7 Poems about Grass and Lawns

Here you will find a collection of poems about grass and lawns. While we all would prefer green healthy lawns with an abundance of lush green grass there are times this is not possible. Enjoy the words in the rhymes and verses these different poets have to offer about grass and lawns.


Short Poems   /   Garden Poems    /   Poems about Grass and Lawns

  1. Her lawn
    looks like a meadow,
    And if she mows the place
    She leaves the clover standing
    And the Queen Anne's Lace.
    Edna St. Vincent Millay



  2. I am the mown grass, dying at your feet,
    The pale grass, gasping faintly in the sun.
    I shall be dead, long, long ere day is done,
    That you may say: "The air, to-day, was sweet."
    I am the mown grass, dying at your feet.
    Margaret Gilman Davidson



  3. Grass is the forgiveness of nature -
    her constant benediction.
    Forests decay, harvests perish, flowers vanish,
    but grass is immortal.
    Brian Ingalls



  4. Here I come creeping, creeping everywhere;
    My humble song of praise
    Most joyfully I raise To Him at whose command
    I beautify the land,
    Creeping, silently creeping everywhere.
    Sarah Roberts Boyle



  5. God Bless the grass
    That grows through the crack they roll the concrete over it
    To try and keep it back the concrete gets tired
    Of what it has to do it breaks and it buckles
    And the grass grows through. God bless the grass
    Malvina Reynolds



  6. The Lawn Mower
    Poet: Sarah Barber

    When we finally flip it over
    the fireflies are out. The neighbor boy
    has had his stitches in so I can finally admit
    I think it is all fantastic: the suck
    of the spark plug undone, the stuck blade
    bent into the guard, and the sound
    of the hammer’s head reshaping the metal.
    In this our suburban Eden we’ve only
    a teenage Adam too dreamy to manage
    his motorized scythe and silly Eve leaving
    her coffee cups and plastic plant pots
    behind in the grass. Though it’s a long way
    from a fall, this spring’s first disaster,
    I did like the thin thread of red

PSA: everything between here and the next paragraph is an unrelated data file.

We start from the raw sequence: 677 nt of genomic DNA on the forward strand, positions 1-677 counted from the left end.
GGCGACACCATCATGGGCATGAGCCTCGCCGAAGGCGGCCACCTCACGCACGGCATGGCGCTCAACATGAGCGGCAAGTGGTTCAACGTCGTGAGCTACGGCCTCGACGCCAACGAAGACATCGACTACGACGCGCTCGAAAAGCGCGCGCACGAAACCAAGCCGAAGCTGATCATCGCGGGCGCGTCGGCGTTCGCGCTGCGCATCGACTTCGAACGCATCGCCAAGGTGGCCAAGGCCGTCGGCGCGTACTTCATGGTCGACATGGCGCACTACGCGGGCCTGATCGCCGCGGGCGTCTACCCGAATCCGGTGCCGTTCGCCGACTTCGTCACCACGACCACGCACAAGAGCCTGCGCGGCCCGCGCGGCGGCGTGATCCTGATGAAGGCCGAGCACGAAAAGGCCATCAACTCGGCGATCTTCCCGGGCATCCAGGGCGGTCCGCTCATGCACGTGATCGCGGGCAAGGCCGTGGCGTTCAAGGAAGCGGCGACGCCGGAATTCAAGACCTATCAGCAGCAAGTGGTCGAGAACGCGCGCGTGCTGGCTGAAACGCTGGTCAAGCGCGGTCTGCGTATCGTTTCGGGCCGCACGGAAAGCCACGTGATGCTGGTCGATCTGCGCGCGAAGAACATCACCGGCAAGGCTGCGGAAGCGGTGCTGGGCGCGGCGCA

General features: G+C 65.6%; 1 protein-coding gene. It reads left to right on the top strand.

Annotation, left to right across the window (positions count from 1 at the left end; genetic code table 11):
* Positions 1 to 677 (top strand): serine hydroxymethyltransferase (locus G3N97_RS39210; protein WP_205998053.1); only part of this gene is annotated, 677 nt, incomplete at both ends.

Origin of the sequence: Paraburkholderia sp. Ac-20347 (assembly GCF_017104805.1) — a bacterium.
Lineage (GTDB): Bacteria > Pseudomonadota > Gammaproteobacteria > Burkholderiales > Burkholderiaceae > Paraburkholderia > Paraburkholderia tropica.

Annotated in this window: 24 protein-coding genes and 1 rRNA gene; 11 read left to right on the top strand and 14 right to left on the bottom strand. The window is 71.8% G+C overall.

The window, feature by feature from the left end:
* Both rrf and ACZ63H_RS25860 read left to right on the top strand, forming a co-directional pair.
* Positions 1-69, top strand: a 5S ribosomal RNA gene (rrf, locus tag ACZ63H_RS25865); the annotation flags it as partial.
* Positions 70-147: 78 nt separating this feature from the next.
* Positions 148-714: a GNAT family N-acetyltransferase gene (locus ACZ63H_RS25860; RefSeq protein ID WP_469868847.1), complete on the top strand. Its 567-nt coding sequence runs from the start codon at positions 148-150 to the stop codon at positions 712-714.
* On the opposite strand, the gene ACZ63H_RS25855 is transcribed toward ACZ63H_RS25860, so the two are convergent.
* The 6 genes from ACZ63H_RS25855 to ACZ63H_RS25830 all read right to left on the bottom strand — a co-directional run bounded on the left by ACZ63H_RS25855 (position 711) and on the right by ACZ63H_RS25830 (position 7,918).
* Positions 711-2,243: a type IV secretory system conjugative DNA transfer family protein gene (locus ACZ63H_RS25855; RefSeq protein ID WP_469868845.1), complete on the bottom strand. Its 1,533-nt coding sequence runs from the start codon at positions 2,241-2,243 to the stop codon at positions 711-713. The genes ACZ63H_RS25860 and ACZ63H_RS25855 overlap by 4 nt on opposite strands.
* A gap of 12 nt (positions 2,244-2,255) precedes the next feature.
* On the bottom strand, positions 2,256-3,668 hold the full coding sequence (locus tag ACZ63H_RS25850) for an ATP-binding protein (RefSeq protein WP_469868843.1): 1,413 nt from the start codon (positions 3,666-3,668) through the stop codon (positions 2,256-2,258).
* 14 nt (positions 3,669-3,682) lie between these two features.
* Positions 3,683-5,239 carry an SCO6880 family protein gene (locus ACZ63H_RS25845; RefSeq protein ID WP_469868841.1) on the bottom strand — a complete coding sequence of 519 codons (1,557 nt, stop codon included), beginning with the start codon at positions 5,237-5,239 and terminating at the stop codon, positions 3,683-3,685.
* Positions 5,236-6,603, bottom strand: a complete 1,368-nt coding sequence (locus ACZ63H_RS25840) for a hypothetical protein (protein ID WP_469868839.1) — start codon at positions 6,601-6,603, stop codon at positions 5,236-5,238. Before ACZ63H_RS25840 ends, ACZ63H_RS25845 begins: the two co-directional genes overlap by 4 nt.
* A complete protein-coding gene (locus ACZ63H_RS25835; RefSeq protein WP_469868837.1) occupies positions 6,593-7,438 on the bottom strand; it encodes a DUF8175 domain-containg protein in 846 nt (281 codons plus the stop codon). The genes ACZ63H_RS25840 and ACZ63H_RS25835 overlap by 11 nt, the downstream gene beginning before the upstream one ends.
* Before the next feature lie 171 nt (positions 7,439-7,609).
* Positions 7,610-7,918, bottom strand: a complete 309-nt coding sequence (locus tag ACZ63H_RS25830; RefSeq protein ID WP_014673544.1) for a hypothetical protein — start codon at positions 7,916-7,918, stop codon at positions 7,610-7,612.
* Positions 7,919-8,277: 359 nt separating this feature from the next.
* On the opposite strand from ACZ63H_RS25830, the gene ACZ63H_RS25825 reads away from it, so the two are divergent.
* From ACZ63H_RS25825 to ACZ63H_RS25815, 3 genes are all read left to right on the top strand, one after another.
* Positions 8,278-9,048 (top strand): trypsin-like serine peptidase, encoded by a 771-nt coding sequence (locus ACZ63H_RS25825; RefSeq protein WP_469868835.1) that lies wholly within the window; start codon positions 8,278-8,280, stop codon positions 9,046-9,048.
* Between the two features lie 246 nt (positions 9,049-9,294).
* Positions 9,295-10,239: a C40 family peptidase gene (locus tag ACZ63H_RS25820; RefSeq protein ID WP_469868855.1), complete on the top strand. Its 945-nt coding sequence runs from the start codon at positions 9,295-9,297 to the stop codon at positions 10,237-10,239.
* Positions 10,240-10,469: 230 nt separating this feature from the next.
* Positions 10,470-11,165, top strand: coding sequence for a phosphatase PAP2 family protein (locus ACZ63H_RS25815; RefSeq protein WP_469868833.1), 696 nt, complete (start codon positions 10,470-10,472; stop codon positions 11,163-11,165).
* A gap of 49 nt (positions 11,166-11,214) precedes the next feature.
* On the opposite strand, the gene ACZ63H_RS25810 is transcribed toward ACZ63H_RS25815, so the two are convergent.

on his upper lip, and I like my mower
    turned over among the glowworms,
    a monstrous dandelion as unnatural as we
    are, out in a garden, with our untidy
    golds and our dangerous sharps.



  7. The Grass?
    Poet: Walt Whitman

    A child said, What is the grass? fetching it to me with fullhands;
    How could I answer the child?. . . .I do not know what it is any more than he.
    I guess it must be the flag of my disposition, out of hopeful green stuff woven.

    Or I guess it is the handkerchief of the Lord,
    A scented gift and remembrancer designedly dropped,
    Bearing the owner's name someway in the corners, that we may see and remark, and say Whose?

    Or I guess the grass is itself a child. . . .the produced babe of the vegetation.
    Or I guess it is a uniform hieroglyphic,
    And it means, Sprouting alike in broad zones and narrow zones,
    Growing among black folks as among white,
    Kanuck, Tuckahoe, Congressman, Cuff, I give them the same, I receive them the same.
    And now it seems to me the beautiful uncut hair of graves.

    Tenderly will I use you curling grass,
    It may be you transpire from the breasts of young men,
    It may be if I had known them I would have loved them;
    It may be you are from old people and from women, and from offspring taken soon out of their mother's laps,
    And here you are the mother's laps.

    This grass is very dark to be from the white heads of old mothers,
    Darker than the colorless beards of old men,
    Dark to come from under the faint red roofs of mouths.
    O I perceive after all so many uttering tongues!
    And I perceive they do not come from the roofs of mouths for nothing.

    I wish I could translate the hints about the dead young men and women,
    And the hints about old men and mothers, and the offspring taken soon out of their laps.
    What do you think has become of the young and old men?
    What do you think has become of the women and children?

    They are alive and well somewhere;
    The smallest sprouts show there is really no death,
    And if ever there was it led forward life, and does not wait at the end to arrest it,
    And ceased the moment life appeared.

    All goes onward and outward. . . .and nothing collapses,
    And to die is different from what any one supposed, and luckier.

Our gardens are beautiful and the grass and lawn surrounding them can add to their beauty. We hope these poems and verses inspire you!

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